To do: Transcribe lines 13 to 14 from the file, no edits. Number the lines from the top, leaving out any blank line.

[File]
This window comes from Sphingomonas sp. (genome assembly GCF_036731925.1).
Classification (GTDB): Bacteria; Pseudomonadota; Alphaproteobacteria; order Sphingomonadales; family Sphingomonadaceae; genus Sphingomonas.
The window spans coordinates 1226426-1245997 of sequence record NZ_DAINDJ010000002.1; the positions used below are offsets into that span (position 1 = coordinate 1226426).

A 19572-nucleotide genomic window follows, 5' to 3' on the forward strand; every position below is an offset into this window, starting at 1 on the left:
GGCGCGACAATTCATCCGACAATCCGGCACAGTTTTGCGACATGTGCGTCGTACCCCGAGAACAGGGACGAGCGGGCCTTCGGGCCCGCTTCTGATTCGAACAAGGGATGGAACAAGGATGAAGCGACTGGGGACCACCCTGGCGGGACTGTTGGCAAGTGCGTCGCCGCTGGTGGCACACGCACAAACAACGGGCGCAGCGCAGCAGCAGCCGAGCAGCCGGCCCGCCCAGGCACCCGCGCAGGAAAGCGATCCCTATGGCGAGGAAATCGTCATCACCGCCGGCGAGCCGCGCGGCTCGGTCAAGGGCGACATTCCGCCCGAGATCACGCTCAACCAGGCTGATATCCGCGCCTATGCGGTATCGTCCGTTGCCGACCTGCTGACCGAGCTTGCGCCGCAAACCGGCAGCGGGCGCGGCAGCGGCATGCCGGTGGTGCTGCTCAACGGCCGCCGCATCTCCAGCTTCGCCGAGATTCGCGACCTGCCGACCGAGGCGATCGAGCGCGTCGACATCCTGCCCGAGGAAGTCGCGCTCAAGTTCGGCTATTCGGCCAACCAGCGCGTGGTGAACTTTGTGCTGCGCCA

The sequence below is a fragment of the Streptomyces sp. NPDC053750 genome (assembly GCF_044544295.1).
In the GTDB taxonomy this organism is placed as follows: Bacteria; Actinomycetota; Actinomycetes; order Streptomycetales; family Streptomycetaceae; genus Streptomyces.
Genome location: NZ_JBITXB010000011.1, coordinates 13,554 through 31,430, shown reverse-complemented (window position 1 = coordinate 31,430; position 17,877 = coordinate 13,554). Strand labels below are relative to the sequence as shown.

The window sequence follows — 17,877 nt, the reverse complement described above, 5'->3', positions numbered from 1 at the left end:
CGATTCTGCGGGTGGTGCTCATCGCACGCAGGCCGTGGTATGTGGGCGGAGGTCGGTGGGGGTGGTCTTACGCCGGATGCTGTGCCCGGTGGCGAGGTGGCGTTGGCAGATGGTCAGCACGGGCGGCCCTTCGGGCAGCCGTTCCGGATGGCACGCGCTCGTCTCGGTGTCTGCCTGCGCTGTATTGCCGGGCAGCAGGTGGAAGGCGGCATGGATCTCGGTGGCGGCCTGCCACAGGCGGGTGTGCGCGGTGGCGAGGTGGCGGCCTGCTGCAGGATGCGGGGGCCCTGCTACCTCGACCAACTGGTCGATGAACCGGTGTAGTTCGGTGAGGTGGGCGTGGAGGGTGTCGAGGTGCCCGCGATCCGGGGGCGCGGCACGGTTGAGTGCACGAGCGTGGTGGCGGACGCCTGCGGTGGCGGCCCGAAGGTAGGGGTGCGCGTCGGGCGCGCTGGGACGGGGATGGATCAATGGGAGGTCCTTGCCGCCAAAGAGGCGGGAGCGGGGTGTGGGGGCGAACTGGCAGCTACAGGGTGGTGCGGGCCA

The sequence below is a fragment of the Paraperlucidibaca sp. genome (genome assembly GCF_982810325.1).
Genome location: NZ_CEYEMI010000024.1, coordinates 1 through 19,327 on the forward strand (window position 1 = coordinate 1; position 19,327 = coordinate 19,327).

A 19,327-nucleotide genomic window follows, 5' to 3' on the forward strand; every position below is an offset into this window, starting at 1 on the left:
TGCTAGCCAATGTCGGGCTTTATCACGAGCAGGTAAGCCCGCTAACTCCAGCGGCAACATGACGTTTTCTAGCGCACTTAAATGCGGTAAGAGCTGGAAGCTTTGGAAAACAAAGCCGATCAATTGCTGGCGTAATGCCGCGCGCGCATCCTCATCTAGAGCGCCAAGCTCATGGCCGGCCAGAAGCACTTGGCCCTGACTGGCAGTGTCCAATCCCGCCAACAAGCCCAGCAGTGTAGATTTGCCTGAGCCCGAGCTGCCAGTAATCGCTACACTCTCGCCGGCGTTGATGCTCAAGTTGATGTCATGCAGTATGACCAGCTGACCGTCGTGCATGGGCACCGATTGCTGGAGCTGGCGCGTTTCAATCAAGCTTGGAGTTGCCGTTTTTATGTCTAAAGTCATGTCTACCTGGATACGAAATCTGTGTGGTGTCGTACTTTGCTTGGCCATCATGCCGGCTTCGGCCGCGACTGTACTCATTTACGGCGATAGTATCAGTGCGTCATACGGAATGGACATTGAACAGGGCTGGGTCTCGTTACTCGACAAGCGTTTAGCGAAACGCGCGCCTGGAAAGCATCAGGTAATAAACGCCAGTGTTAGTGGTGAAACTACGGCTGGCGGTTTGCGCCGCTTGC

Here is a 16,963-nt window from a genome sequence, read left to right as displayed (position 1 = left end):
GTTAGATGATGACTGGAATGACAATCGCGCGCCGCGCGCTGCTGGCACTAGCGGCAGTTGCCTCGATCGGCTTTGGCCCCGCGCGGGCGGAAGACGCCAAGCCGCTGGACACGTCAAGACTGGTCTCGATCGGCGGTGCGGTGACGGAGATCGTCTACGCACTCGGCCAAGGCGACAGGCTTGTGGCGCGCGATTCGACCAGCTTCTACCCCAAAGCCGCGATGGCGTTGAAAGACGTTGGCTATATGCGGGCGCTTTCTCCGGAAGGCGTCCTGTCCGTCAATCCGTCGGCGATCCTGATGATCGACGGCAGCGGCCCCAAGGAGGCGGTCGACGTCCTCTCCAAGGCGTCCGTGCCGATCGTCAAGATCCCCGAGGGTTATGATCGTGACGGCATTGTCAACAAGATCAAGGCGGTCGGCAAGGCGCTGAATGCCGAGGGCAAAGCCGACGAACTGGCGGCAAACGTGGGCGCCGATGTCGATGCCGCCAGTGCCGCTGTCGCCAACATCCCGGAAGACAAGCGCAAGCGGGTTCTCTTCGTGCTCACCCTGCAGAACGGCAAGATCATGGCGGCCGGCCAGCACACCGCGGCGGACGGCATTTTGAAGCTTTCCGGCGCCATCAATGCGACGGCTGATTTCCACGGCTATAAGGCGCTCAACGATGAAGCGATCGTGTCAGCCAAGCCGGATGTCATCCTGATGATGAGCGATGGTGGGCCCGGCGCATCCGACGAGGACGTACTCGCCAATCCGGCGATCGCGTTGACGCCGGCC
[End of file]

A 19,327-nucleotide genomic window follows, 5' to 3' on the forward strand; every position below is an offset into this window, starting at 1 on the left:
TGCTAGCCAATGTCGGGCTTTATCACGAGCAGGTAAGCCCGCTAACTCCAGCGGCAACATGACGTTTTCTAGCGCACTTAAATGCGGTAAGAGCTGGAAGCTTTGGAAAACAAAGCCGATCAATTGCTGGCGTAATGCCGCGCGCGCATCCTCATCTAGAGCGCCAAGCTCATGGCCGGCCAGAAGCACTTGGCCCTGACTGGCAGTGTCCAATCCCGCCAACAAGCCCAGCAGTGTAGATTTGCCTGAGCCCGAGCTGCCAGTAATCGCTACACTCTCGCCGGCGTTGATGCTCAAGTTGATGTCATGCAGTATGACCAGCTGACCGTCGTGCATGGGCACCGATTGCTGGAGCTGGCGCGTTTCAATCAAGCTTGGAGTTGCCGTTTTTATGTCTAAAGTCATGTCTACCTGGATACGAAATCTGTGTGGTGTCGTACTTTGCTTGGCCATCATGCCGGCTTCGGCCGCGACTGTACTCATTTACGGCGATAGTATCAGTGCGTCATACGGAATGGACATTGAACAGGGCTGGGTCTCGTTACTCGACAAGCGTTTAGCGAAACGCGCGCCTGGAAAGCATCAGGTAATAAACGCCAGTGTTAGTGGTGAAACTACGGCTGGCGGTTTGCGCCGCTTGC